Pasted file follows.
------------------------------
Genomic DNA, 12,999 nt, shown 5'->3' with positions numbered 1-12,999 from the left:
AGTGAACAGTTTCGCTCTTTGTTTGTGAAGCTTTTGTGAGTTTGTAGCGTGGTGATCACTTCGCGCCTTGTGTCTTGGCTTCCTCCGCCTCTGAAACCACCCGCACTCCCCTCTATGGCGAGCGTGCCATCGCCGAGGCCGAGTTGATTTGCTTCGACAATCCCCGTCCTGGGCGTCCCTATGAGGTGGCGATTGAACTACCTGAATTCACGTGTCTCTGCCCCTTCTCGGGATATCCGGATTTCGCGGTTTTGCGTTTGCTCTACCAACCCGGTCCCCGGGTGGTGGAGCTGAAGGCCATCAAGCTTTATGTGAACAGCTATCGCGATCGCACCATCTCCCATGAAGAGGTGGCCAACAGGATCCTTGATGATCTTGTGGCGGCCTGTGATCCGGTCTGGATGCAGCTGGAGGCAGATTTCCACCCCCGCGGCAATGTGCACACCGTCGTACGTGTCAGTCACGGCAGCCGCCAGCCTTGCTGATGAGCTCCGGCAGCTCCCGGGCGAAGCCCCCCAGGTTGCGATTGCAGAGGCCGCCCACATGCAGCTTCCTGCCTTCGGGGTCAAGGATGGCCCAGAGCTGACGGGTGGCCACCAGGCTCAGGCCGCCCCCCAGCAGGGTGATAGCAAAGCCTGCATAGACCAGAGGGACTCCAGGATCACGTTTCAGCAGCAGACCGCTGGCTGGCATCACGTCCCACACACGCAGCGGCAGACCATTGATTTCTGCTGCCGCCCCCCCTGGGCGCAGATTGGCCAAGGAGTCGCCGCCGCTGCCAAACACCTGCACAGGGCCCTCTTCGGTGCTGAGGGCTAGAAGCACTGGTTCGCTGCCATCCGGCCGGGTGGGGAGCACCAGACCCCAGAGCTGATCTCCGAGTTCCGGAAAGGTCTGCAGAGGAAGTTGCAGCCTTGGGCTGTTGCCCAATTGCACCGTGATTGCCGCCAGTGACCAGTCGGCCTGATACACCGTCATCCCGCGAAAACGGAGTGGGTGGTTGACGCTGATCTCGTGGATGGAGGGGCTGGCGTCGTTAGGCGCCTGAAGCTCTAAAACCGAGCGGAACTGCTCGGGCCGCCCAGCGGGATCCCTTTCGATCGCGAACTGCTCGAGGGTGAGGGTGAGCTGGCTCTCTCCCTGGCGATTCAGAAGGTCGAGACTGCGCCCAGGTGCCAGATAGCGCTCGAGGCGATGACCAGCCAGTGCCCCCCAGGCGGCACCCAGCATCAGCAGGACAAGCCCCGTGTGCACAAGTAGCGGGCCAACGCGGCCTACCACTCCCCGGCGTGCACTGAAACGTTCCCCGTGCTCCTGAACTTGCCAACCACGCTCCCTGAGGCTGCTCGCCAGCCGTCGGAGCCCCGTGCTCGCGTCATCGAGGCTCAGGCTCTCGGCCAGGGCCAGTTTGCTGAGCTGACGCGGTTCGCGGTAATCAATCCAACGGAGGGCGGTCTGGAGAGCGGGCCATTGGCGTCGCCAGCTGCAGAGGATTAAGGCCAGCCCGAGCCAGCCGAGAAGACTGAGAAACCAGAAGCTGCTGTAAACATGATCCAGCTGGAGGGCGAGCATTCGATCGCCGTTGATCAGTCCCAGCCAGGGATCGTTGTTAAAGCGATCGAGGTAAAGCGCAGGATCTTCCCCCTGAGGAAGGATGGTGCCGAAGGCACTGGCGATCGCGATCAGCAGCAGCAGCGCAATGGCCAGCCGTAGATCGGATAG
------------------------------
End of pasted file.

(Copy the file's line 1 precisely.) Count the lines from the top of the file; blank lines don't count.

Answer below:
Genomic DNA, 12,999 nt, shown 5'->3' with positions numbered 1-12,999 from the left: